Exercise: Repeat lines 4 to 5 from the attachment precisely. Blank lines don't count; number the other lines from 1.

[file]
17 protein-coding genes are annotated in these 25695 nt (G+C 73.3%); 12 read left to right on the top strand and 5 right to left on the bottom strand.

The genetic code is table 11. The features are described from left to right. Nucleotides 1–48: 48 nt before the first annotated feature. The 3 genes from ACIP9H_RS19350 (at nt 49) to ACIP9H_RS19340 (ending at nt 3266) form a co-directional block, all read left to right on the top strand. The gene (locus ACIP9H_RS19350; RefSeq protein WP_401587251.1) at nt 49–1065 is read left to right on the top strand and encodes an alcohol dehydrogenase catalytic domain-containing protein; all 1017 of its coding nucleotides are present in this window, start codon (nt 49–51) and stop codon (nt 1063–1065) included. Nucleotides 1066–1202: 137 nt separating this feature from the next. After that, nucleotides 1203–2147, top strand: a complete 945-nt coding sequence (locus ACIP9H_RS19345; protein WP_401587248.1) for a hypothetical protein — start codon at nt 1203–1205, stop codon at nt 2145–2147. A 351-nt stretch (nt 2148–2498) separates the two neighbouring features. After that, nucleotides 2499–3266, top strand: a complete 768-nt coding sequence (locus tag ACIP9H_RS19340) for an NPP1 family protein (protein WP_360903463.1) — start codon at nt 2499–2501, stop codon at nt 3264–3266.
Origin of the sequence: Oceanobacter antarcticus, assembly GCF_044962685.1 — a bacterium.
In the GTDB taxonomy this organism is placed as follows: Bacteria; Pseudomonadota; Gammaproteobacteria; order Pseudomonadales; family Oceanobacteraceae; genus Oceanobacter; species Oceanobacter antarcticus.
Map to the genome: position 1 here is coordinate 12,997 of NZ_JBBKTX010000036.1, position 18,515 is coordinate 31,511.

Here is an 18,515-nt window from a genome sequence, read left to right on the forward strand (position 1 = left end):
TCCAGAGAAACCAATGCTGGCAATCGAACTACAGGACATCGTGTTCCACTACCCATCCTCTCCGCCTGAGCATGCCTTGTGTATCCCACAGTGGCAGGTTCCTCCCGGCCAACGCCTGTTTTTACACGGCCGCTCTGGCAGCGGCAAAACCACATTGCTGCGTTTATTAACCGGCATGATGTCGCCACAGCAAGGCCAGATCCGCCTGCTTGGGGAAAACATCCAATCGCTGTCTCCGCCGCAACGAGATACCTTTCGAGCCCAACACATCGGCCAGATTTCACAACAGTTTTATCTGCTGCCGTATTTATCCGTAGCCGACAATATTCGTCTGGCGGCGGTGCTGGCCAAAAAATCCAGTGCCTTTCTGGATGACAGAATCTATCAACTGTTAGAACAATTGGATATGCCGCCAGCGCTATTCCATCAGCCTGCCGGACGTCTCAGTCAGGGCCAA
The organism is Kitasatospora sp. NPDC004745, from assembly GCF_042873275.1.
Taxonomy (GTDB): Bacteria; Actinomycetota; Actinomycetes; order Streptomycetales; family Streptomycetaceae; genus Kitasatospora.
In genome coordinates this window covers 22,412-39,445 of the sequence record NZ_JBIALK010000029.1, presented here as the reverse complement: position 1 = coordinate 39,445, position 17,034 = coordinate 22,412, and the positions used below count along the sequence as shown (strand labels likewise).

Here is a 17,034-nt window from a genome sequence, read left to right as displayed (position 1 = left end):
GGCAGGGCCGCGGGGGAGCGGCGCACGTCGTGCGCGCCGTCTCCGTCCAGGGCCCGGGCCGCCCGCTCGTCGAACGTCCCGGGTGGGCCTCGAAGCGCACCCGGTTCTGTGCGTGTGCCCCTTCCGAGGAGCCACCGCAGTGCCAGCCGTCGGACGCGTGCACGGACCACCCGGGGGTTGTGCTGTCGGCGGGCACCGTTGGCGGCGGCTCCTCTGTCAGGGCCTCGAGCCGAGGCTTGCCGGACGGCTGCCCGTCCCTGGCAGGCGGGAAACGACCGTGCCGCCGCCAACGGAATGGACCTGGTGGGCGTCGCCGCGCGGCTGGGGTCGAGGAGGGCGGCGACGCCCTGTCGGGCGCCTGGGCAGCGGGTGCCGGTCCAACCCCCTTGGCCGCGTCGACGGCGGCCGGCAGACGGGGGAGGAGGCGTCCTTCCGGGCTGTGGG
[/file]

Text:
In the GTDB taxonomy this organism is placed as follows: Bacteria; Pseudomonadota; Gammaproteobacteria; order Pseudomonadales; family Oceanobacteraceae; genus Oceanobacter; species Oceanobacter antarcticus.
Map to the genome: position 1 here is coordinate 12,997 of NZ_JBBKTX010000036.1, position 18,515 is coordinate 31,511.